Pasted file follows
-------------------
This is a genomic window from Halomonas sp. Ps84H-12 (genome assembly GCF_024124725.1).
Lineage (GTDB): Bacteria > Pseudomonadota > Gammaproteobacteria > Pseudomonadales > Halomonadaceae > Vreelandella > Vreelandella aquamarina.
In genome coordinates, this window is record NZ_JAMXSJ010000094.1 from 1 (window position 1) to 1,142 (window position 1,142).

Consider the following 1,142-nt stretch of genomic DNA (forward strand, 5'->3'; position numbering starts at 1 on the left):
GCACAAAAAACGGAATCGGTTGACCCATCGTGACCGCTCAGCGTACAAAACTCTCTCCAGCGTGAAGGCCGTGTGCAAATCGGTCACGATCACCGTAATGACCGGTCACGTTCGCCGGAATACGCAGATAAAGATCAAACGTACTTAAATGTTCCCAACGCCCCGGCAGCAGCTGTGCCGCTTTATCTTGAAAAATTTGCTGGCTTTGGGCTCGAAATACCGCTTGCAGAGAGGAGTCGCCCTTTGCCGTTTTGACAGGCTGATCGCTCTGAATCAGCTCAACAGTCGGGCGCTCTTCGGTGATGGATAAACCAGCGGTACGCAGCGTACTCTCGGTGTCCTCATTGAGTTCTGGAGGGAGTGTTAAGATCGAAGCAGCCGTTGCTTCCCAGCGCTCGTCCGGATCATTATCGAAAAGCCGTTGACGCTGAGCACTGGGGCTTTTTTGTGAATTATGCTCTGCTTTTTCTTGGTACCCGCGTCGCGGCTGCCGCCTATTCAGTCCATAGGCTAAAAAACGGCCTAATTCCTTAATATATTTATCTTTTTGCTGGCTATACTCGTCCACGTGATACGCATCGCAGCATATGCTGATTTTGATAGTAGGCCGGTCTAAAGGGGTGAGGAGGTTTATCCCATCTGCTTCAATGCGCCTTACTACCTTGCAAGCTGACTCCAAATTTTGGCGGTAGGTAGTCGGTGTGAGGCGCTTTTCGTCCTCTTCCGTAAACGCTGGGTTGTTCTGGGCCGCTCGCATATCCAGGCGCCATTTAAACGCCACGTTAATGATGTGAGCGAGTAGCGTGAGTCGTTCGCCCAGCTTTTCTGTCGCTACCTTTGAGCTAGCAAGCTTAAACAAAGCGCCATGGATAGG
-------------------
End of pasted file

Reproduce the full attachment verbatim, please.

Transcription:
This is a genomic window from Halomonas sp. Ps84H-12 (genome assembly GCF_024124725.1).
Lineage (GTDB): Bacteria > Pseudomonadota > Gammaproteobacteria > Pseudomonadales > Halomonadaceae > Vreelandella > Vreelandella aquamarina.
In genome coordinates, this window is record NZ_JAMXSJ010000094.1 from 1 (window position 1) to 1,142 (window position 1,142).

Consider the following 1,142-nt stretch of genomic DNA (forward strand, 5'->3'; position numbering starts at 1 on the left):
GCACAAAAAACGGAATCGGTTGACCCATCGTGACCGCTCAGCGTACAAAACTCTCTCCAGCGTGAAGGCCGTGTGCAAATCGGTCACGATCACCGTAATGACCGGTCACGTTCGCCGGAATACGCAGATAAAGATCAAACGTACTTAAATGTTCCCAACGCCCCGGCAGCAGCTGTGCCGCTTTATCTTGAAAAATTTGCTGGCTTTGGGCTCGAAATACCGCTTGCAGAGAGGAGTCGCCCTTTGCCGTTTTGACAGGCTGATCGCTCTGAATCAGCTCAACAGTCGGGCGCTCTTCGGTGATGGATAAACCAGCGGTACGCAGCGTACTCTCGGTGTCCTCATTGAGTTCTGGAGGGAGTGTTAAGATCGAAGCAGCCGTTGCTTCCCAGCGCTCGTCCGGATCATTATCGAAAAGCCGTTGACGCTGAGCACTGGGGCTTTTTTGTGAATTATGCTCTGCTTTTTCTTGGTACCCGCGTCGCGGCTGCCGCCTATTCAGTCCATAGGCTAAAAAACGGCCTAATTCCTTAATATATTTATCTTTTTGCTGGCTATACTCGTCCACGTGATACGCATCGCAGCATATGCTGATTTTGATAGTAGGCCGGTCTAAAGGGGTGAGGAGGTTTATCCCATCTGCTTCAATGCGCCTTACTACCTTGCAAGCTGACTCCAAATTTTGGCGGTAGGTAGTCGGTGTGAGGCGCTTTTCGTCCTCTTCCGTAAACGCTGGGTTGTTCTGGGCCGCTCGCATATCCAGGCGCCATTTAAACGCCACGTTAATGATGTGAGCGAGTAGCGTGAGTCGTTCGCCCAGCTTTTCTGTCGCTACCTTTGAGCTAGCAAGCTTAAACAAAGCGCCATGGATAGG